The macro effect is Greeks will be buying more basics such as food, housing, and services which are predominantly domestic. They’ll be buying fewer discretionaries such as cars or electronics which are imports. Some essentials such as oil, clothing, and medicines require imports but currently those imports are cheap and there’s some production capacity in Greece for these sectors. That’s a very fortunate configuration for Greece’s balance of trade.

More importantly, the Bank of Greece will finally be able to run monetary policy in a way that fits Greece and not the gold standard delusions of Germany. Obviously it’ll be an expansionary Keynesian policy and the drachma will drop, but not alarmingly. Greece’s economy isn’t a basket case because of inflationary tendencies, By now it’s in a hard currency straitjacket.

Greece has massive unemployment, it’s demand-side limited, and there’s a huge amount of informal debt because of lack of liquidity. The plumber owes the teacher, the teacher owes the dentist, etc. and no-one has any money. As soon as money of any kind flows into the economy people will start paying their bills and the economy will pick up be amenable to taxation. Even if the Greek state makes up a few percent of fiscal spending with monetary easing that’s unlikely to yield so much drachma inflation to be a problem.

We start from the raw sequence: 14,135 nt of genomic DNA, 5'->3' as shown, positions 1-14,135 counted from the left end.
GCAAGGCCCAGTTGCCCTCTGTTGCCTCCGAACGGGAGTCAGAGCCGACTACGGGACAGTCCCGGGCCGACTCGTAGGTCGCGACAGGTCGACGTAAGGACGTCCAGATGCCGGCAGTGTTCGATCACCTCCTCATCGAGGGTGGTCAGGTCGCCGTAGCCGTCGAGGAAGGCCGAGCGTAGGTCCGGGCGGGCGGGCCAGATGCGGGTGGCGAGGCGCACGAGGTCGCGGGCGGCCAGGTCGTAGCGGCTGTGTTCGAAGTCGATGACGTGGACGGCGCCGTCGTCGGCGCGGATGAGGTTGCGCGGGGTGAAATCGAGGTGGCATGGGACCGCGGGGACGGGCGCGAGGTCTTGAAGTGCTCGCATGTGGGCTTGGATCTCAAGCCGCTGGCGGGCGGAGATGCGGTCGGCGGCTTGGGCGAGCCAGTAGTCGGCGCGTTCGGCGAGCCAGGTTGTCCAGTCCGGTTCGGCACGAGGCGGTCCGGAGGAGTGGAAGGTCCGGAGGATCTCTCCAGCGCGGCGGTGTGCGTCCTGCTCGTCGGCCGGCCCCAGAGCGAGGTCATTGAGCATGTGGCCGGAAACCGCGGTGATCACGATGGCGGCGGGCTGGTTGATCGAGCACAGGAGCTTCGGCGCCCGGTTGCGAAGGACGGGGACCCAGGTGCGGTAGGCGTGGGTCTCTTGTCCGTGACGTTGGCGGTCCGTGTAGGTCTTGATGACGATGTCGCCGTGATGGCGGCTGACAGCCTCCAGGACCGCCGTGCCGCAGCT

The third aspect of having a weak floating currency is that Greece could devalue it, deliberately or by letting it slide, to make its exports more attractive. If only Greece had exports, that would be a great idea. Greece makes its Euros from tourism and in the Grexit scenario that income would be the same or slightly less. Tourism is price sensitive but it’s not that scalable. If you have capacity for a million visitors you can’t bring in two million by being slightly cheaper the way you can scale up industrial production.

Greece’s other exports are oil product (basically running a refinery, it has no wells) and things like ore and agricultural goods. Again, what is Greece going to do? Grow twice as many tomatoes? Greece’s competitiveness problem is not having industrial, not that they’re expensive. The idea of being more competitive by devaluing the currency is beside the point for Greece. Greece’s long term competitiveness needs to come from things like boutique exports and tech startups, and there’s nothing about Grexit that works against these. Sweden is not in the Euro and full of tech startups.